CCPC: “Not seen any indications” to suggest “excessive pricing” in Ireland’s grocery sector
"Good evidence that some elements of competition in the sector have improved in recent years," states CCPC
29 June 2023
A new report by Ireland’s Competition and Consumer Protection Commission (CCPC) finds it has “not seen any indications to suggest that “excessive pricing” is occurring in the grocery retail sector as a result of an abuse of dominance”.
The report likewise concluded that “the CCPC has seen no indication to suggest market failure in the grocery retail sector”.
In fact, the commission added “there is good evidence that some elements of competition in the sector have improved in recent years and brought significant consumer benefits”.
The report pointed out that the data available on profit margins is limited and no public data from full audited accounts is available on 2023 margins. However, the CCPC stated that the figures that are available (relating to previous years trading and in some cases preliminary results for 2022/23) do “not suggest that margins are notably high when compared with similar traders internationally or compared to different sectors although any conclusions on margins should be treated with caution”.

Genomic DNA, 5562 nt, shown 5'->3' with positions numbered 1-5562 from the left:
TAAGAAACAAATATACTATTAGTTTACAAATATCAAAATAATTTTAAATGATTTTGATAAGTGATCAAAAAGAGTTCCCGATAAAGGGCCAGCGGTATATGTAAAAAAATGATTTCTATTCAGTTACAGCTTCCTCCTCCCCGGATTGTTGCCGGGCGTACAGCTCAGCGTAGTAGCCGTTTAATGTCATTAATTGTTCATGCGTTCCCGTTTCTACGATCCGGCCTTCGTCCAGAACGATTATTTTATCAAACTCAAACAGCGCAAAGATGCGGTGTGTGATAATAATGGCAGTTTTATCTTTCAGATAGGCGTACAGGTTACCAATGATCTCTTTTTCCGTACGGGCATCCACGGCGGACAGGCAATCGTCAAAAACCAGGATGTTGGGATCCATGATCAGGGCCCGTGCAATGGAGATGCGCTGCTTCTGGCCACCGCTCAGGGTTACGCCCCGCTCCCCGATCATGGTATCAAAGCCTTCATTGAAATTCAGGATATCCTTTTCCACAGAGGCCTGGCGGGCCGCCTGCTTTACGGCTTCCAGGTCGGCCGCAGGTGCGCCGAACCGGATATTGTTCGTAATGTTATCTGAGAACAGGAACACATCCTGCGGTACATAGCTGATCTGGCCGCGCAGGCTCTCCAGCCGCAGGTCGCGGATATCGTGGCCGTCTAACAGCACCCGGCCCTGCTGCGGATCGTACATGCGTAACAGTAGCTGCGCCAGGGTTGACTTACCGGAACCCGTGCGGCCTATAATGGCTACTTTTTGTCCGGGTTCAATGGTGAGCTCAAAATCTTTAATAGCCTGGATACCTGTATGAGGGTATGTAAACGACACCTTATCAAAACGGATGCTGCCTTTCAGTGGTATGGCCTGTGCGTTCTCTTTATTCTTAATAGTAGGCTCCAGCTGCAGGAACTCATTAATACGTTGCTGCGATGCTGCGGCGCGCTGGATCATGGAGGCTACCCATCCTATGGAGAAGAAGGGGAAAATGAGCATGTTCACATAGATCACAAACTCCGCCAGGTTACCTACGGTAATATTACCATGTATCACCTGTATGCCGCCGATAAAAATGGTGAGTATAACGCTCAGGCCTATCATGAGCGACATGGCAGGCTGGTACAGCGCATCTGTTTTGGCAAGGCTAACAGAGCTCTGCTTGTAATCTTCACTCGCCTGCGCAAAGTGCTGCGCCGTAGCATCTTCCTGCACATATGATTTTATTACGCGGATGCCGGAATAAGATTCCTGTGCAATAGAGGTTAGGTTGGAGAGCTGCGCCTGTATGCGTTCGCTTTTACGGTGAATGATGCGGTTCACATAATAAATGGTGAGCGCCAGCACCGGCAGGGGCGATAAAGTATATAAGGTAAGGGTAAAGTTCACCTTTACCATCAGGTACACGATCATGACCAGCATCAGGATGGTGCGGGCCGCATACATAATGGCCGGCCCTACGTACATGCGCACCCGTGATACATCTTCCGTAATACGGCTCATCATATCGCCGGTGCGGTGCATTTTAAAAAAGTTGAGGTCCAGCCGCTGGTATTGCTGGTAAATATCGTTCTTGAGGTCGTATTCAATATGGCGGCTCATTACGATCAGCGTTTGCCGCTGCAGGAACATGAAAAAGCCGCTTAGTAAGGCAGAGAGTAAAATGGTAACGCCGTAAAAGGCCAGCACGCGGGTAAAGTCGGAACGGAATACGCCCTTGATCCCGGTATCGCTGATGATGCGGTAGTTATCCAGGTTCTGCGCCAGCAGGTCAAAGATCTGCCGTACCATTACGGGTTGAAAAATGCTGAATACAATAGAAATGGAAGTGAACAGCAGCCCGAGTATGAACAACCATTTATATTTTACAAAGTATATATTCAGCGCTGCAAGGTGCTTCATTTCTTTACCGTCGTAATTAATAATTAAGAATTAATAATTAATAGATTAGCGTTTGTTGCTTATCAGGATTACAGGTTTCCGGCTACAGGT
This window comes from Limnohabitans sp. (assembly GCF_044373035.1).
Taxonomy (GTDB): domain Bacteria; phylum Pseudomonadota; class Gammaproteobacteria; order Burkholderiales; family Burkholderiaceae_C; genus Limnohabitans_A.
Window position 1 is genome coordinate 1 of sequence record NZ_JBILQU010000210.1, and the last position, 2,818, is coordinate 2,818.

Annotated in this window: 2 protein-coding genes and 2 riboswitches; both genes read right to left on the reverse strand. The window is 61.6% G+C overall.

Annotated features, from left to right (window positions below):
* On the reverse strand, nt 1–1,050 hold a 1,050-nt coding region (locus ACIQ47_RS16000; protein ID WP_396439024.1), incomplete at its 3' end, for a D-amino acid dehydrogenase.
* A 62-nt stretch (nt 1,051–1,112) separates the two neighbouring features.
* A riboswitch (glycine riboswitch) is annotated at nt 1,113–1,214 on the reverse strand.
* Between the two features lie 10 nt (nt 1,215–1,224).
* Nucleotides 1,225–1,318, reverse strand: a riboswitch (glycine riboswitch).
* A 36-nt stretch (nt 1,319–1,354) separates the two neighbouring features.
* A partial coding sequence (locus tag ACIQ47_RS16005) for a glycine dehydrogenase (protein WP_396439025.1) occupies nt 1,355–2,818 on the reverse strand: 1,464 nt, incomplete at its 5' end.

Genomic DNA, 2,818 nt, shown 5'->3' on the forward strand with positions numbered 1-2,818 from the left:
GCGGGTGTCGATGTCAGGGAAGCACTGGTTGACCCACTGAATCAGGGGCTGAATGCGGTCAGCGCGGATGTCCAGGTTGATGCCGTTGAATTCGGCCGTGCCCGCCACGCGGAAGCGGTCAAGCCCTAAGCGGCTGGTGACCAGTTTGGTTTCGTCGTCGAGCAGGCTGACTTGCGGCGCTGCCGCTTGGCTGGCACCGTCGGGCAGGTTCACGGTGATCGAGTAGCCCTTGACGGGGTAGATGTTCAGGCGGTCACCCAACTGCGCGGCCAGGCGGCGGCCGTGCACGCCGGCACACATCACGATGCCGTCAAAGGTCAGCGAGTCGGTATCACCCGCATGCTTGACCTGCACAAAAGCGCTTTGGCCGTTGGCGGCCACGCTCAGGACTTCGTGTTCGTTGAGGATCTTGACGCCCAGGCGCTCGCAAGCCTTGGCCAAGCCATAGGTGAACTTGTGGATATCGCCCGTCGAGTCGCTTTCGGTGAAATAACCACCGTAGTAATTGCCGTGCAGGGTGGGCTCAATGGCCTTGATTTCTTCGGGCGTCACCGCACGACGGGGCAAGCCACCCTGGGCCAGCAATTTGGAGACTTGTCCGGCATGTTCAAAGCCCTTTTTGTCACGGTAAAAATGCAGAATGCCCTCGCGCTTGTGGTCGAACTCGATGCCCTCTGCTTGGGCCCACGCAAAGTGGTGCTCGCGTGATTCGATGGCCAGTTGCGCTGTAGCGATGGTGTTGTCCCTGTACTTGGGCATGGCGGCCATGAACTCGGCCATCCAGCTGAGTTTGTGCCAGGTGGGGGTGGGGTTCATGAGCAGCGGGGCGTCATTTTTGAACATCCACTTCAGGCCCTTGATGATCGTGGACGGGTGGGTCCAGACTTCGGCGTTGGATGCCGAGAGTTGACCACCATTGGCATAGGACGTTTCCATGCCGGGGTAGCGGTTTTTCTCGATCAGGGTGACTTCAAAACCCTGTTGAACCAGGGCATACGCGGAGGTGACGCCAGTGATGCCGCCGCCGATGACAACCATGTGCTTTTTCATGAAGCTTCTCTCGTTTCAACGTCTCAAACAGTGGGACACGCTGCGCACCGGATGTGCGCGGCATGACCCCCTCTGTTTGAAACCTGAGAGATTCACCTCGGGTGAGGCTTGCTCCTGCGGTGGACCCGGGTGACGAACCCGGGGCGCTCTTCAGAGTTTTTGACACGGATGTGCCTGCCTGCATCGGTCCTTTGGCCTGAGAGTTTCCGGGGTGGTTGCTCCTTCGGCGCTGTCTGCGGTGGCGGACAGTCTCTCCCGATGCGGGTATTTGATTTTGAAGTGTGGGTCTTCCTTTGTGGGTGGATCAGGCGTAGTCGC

The CCPC concluded that “based on the evidence considered for this analysis, the grocery retail sector is not currently a priority for an in-depth market study, which entails redeployment of resources and approximately 18 months or more to complete. However, given its importance as a sector and subject to resources, we would intend to include it in our work by developing a high-level competition profile, which would include interviews with market players, consumer surveys and a review of market figures including 2023 profit figures after audited accounts are available.”
RGDATA director general Tara Buckley said the CCPC report clearly shows that there is no “greedflation” or “price gouging” taking place within Ireland’s grocery sector.
“The report does state that input costs are particularly high in Ireland and we urge the government to address this – particularly in areas where it is government policies or new regulations that are inflating costs,” Buckley said.
The report can be viewed here.